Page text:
Portal origin URL: NASA Hosts Science Chat on Upcoming Historic Planetary EncounterPortal origin nid: 432546Published: Monday, September 17, 2018 - 16:27Featured (stick to top of list): noPortal text teaser: Members of NASA’s New Horizons spacecraft team will host a Science Chat at 1 p.m. EDT Wednesday, Sept. 19, on humanity’s farthest planetary flyby, scheduled to occur Jan. 1 when the spacecraft encounters a mysterious object in the Kuiper Belt nicknamed “Ultima Thule.”Portal image: Illustration of NASA’s New Horizons spacecraft encountering the Kuiper Belt object nicknamed Ultima Thule on Jan. 1, 2019Science Categories: Solar System
Japanese billionaire Yusaku Maezawa announced Sept. 17 that he chooses to go to the moon in 2023 — and bring 6-8 artists along for the ride.
A Japanese billionaire and a coterie of artists will become the first private citizens ever to fly beyond low-Earth orbit just five years from now, if all goes according to plan.
Mars explorers could live in an igloo-like structure near the Red Planet's frigid north pole, to take advantage of the seasonally abundant solar energy in that region, a new study suggests.
The Sunspot Solar Observatory in New Mexico will re-open Monday (Sept. 17). It had been closed for 10 days while authorities conducted a criminal investigation.
Rocket Lab aims to make space much more accessible with its 57-foot-tall (17 meters) small-satellite launcher, the Electron rocket. Space.com discussed the company's vision with Rocket Lab founder and CEO Peter Beck.
The private spaceflight company SpaceX will reveal its first passenger for a trip around the moon on the company's massive BFR rocket and you can watch it all live online.
On Sept. 29, 2017, SpaceX founder and CEO Elon Musk unveiled the company’s latest Mars-colonization architecture, which centers on a rocket-spaceship combo dubbed the BFR (Big F***ing Rocket). See how it works in images.
Forget packing a towel to explore the universe, as the joke from "The Hitchhiker's Guide to the Galaxy" goes. Instead, a new mission aimed at protecting small satellites and landers is more like packing an umbrella.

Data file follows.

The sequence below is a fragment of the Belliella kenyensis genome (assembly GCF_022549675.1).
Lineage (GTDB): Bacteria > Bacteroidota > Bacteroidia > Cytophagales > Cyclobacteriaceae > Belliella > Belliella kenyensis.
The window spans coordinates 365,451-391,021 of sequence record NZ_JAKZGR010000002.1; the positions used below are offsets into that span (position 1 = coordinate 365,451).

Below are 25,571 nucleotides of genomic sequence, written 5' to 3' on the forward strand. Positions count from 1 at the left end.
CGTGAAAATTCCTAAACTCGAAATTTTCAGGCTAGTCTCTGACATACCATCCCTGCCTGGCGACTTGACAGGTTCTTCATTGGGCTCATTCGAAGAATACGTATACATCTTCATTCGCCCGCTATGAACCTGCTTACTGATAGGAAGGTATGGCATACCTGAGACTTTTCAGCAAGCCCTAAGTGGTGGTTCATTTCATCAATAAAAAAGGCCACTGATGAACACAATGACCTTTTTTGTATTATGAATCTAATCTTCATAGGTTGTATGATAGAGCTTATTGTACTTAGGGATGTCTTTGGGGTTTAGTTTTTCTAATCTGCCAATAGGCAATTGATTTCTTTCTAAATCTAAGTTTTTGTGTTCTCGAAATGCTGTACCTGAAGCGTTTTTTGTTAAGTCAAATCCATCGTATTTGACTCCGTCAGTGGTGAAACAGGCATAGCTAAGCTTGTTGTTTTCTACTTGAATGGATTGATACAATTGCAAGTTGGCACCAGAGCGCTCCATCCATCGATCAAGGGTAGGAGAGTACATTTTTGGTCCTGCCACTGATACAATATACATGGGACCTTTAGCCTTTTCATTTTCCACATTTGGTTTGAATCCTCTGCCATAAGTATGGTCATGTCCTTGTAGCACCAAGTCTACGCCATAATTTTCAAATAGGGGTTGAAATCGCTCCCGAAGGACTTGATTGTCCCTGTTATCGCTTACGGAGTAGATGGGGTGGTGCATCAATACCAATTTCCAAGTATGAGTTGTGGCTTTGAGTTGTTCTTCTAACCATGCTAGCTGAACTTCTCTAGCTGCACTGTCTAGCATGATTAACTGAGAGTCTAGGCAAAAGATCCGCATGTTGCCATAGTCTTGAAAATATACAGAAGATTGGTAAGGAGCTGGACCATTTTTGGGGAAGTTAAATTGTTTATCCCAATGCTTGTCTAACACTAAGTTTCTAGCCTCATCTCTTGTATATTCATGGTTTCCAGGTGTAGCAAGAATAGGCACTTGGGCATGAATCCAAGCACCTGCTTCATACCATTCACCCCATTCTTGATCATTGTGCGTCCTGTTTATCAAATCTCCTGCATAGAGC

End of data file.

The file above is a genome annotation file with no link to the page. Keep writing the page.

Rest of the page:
Two tiny explorers are pushing the bounds of their kind, but if scientists have their way, the two adventurers will soon have plenty of company.
The final launch of the venerable Delta II rocket has left the world a little less blue. That is not to say that the rocket's retirement hasn't been met with a tinge of sadness. No, it was not a matter of sentimentality. Rather, it is one of hue.
A Mister Miracle style approach to the Justice League linchpin.
The new Doctor Who will air simultaneously in both the US and UK this October.
Captain Marvel won't be an origin story.
The Sept. 10 space reorganization memo includes specific actions and assigns responsibilities.
The original "Star Trek" series is one of the most popular and beloved sci-fi series of all time. But for years, it was a flop that left William Shatner performing out of the back of his truck.
Portal origin URL: NASA, ULA Launch Mission to Track Earth's Changing IcePortal origin nid: 432450Published: Saturday, September 15, 2018 - 10:15Featured (stick to top of list): noPortal text teaser: NASA’s Ice, Cloud and land Elevation Satellite-2 (ICESat-2) successfully launched from California at 9:02 a.m. EDT Saturday, embarking on its mission to measure the ice of Earth’s frozen reaches with unprecedented accuracy.Portal image: The United Launch Alliance (ULA) Delta II rocket with the NASA Ice, Cloud and land Elevation Satellite-2 (ICESat-2)Science Categories: Earth
A $1 billion NASA mission that will use a laser to track changing ice levels on Earth soared into space early Saturday (Sept. 15), launching into a predawn California sky on a mission that also marked the final flight of a record-setting rocket.
On Sept. 15, 2018, the final Delta II rocket launched into space carrying NASA's ICESat-2 satellite, ending an era for the workhorse rocket. See photos from the historic last launch of the famed United Launch Alliance booster here.
Satellites are monitoring Hurricane Florence, NASA's new mission will study the thinning ice sheets in Antarctica and a newfound exoplanet may answer questions about mid-sized worlds. These are just some of this week's top stories from Space.com.